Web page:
Today, I am happy to opine that despite the best efforts of these anti-smoking organizations, electronic cigarettes are here to stay. The FDA failed in its efforts because the courts ruled that its jurisdiction over these products falls under the Tobacco Act, not the Food, Drug, and Cosmetic Act (in the absence of therapeutic or drug claims made by electronic cigarette companies). The anti-smoking organizations failed in their efforts because the state legislatures which considered bans on electronic cigarettes were swayed by an outpouring of protest from vapers who testified that they would most likely return to cigarette smoking if these devices were taken off the market.

Today, because of a number of subsequent developments in the electronic cigarette market, I can assert that these products are here to stay and that they will form the basis of a competitive and expanding market in the years to come.

Among the important developments (in addition to the D.C. District Court’s decision on the FDA’s regulatory authority) is the entrance of the major cigarette companies into the electronic cigarette market. I have already discussed the acquition of Blu cigs by Lorillard. Today, I report the efforts of Reynolds American to enter the electronic cigarette market.

According to an article in the Business Journal, Reynolds American has formed a subsidiary called the R.J. Reynolds Vapor Company which is test-marketing what it calls a “digital” cigarette, which is similar to but more advanced technologically than most electronic cigarettes on the market.

According to the article: “Reynolds American President and CEO Dan Delen said during Investors Day presentations Monday morning that the company is focusing over the long-term on emerging smoke-free products such as snus and its new electronic cigarette Vuse that offer larger margins and greater potential for growth. “Everything we’re working on from an innovation standpoint has a higher margin than cigarettes,” Delen said. “I think we’re very well positioned in an evolving market.” … In the growing electronic cigarette category, which offers users a nicotine-infused vapor to inhale, Delen said RAI subsidiary R.J. Reynolds Vapor Co. is preparing to make a “big splash” after a limited launch of its Vuse product earlier this year.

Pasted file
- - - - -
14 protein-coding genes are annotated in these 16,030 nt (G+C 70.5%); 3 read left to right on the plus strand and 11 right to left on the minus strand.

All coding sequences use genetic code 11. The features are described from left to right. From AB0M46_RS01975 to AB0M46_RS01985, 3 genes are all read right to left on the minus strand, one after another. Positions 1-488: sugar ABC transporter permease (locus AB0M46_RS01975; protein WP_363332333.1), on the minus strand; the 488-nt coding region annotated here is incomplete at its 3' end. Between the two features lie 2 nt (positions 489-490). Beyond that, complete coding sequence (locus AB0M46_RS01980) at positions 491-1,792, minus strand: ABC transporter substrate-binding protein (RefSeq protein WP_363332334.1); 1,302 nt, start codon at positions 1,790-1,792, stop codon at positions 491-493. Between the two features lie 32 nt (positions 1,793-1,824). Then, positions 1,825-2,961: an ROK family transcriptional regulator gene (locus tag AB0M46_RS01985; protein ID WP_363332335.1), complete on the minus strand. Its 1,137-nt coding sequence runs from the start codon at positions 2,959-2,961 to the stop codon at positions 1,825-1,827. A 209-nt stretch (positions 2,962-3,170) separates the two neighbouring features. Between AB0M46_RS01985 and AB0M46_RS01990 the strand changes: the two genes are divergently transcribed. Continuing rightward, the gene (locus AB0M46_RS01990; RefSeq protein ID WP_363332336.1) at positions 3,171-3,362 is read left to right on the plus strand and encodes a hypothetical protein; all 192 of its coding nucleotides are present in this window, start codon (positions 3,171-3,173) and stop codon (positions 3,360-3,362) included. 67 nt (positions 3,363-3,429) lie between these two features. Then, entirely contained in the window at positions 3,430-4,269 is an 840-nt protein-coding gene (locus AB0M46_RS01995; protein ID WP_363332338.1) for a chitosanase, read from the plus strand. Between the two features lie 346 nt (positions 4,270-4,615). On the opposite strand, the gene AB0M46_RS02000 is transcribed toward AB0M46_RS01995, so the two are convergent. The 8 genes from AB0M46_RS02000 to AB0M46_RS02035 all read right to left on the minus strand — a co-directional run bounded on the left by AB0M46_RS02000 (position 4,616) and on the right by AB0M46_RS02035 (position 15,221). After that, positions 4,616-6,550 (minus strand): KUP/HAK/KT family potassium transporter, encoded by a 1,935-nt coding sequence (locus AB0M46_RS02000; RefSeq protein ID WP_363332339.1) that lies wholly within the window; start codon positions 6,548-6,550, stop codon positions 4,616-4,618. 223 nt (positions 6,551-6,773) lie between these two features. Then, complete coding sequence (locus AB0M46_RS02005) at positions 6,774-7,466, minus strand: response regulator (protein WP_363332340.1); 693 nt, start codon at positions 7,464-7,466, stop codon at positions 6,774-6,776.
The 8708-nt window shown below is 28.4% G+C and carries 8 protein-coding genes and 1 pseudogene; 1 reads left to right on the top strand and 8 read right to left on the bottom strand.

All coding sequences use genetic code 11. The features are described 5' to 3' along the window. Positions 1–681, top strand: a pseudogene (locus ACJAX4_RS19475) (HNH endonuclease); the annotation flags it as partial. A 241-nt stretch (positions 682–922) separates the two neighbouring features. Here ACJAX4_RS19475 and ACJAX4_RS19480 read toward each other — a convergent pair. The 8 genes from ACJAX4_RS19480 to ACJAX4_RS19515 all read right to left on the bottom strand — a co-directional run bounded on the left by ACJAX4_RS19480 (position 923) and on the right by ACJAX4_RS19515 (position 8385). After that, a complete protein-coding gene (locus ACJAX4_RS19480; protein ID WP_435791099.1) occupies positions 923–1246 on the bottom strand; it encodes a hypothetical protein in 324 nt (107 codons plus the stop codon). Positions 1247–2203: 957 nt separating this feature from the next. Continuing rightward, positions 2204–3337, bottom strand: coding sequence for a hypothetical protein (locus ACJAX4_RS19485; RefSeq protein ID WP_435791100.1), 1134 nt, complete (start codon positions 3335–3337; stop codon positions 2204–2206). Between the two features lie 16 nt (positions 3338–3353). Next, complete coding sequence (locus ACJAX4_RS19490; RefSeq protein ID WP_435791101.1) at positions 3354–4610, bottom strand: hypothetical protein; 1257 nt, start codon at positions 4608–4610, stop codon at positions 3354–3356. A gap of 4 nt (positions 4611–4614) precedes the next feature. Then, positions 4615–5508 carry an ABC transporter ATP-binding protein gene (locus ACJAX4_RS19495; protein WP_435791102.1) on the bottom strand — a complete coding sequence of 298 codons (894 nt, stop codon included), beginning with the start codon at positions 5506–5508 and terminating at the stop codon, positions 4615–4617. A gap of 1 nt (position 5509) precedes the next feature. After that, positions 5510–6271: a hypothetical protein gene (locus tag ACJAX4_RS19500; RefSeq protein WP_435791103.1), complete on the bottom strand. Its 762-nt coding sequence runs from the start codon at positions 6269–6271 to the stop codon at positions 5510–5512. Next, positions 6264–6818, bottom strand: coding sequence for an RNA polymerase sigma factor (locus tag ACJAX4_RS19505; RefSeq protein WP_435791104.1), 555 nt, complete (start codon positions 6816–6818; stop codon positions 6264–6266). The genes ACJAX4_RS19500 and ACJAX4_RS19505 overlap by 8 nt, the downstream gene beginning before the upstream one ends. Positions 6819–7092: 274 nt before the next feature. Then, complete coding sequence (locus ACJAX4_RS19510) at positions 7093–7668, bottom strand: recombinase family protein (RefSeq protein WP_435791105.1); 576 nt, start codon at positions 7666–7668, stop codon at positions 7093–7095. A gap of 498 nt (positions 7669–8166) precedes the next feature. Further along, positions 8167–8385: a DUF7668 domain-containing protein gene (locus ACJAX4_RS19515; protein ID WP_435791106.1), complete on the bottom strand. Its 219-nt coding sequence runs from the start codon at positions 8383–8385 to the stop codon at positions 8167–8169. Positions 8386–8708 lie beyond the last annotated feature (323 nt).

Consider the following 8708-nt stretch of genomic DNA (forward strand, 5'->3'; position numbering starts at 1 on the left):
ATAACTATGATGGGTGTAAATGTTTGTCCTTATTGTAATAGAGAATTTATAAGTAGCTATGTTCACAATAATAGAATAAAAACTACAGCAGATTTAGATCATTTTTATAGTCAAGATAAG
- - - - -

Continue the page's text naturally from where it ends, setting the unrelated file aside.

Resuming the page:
Delen said Vuse is more of a “digital cigarette” than merely an electronic one given its use of computer chips that Delen said help offer an experience closer to that of actually smoking. Delen said Vuse is also set apart by being produced domestically, while most electronic cigarettes are produced abroad. “We’re not looking to make a little splash in the category,” Delen said. “We’re looking to make a big splash in the category.” … Delen said … Reynolds American is focusing on markets centered around emerging products.”

Philip Morris has also entered the “non-tobacco” cigarette market, after having purchased the patent to a new nicotine aerosol technology, although it is not clear how closely this new nicotine aerosol system resembles a cigarette rather than an inhaler.

British American Tobacco has also entered the electronic cigarette market. Its Nicoventures division is working on a nicotine inhaler to be launched within the next two years and it is supporting the development of what is apparently some type of non-tobacco, electronic cigarette. According to this same Financial Timesarticle, Imperial Tobacco and Japan Tobacco are also preparing to enter the electronic cigarette market.

All of these tobacco companies realize something that the major anti-smoking groups fail to realize: It is no longer 1954 and the cigarette companies have not just issued their Frank Statement. Nor is it the 1960s, 1970s, 1980s, or 1990s. It is 2012, and the major cigarette companies have – unlike the major anti-smoking groups – begun to embrace the concept of harm reduction in the form of non-tobacco cigarette alternatives that deliver nicotine without the tar, toxins, and carcinogens and which therefore promote smoking cessation with an approach that may be more effective than traditional pharmacological methods.